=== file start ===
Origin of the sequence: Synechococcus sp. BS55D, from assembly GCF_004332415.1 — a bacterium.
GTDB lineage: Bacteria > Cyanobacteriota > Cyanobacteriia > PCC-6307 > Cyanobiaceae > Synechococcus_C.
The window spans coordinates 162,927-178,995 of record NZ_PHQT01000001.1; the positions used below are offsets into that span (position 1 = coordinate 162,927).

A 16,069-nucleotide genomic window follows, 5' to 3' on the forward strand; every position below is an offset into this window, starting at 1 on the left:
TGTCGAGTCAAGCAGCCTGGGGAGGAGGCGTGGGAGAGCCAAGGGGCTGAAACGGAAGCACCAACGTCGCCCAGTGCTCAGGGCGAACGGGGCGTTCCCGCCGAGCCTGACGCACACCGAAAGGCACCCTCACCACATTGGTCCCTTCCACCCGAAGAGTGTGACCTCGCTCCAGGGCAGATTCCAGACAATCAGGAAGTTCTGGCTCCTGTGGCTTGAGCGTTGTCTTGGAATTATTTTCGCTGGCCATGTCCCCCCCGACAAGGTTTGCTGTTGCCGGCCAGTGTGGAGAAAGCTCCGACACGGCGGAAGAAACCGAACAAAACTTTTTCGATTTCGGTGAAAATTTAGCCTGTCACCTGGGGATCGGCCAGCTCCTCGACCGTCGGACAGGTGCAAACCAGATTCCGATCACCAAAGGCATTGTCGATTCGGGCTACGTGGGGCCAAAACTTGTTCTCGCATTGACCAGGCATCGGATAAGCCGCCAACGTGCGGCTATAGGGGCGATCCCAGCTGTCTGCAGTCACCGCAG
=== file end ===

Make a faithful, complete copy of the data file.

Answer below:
Origin of the sequence: Synechococcus sp. BS55D, from assembly GCF_004332415.1 — a bacterium.
GTDB lineage: Bacteria > Cyanobacteriota > Cyanobacteriia > PCC-6307 > Cyanobiaceae > Synechococcus_C.
The window spans coordinates 162,927-178,995 of record NZ_PHQT01000001.1; the positions used below are offsets into that span (position 1 = coordinate 162,927).

A 16,069-nucleotide genomic window follows, 5' to 3' on the forward strand; every position below is an offset into this window, starting at 1 on the left:
TGTCGAGTCAAGCAGCCTGGGGAGGAGGCGTGGGAGAGCCAAGGGGCTGAAACGGAAGCACCAACGTCGCCCAGTGCTCAGGGCGAACGGGGCGTTCCCGCCGAGCCTGACGCACACCGAAAGGCACCCTCACCACATTGGTCCCTTCCACCCGAAGAGTGTGACCTCGCTCCAGGGCAGATTCCAGACAATCAGGAAGTTCTGGCTCCTGTGGCTTGAGCGTTGTCTTGGAATTATTTTCGCTGGCCATGTCCCCCCCGACAAGGTTTGCTGTTGCCGGCCAGTGTGGAGAAAGCTCCGACACGGCGGAAGAAACCGAACAAAACTTTTTCGATTTCGGTGAAAATTTAGCCTGTCACCTGGGGATCGGCCAGCTCCTCGACCGTCGGACAGGTGCAAACCAGATTCCGATCACCAAAGGCATTGTCGATTCGGGCTACGTGGGGCCAAAACTTGTTCTCGCATTGACCAGGCATCGGATAAGCCGCCAACGTGCGGCTATAGGGGCGATCCCAGCTGTCTGCAGTCACCGCAG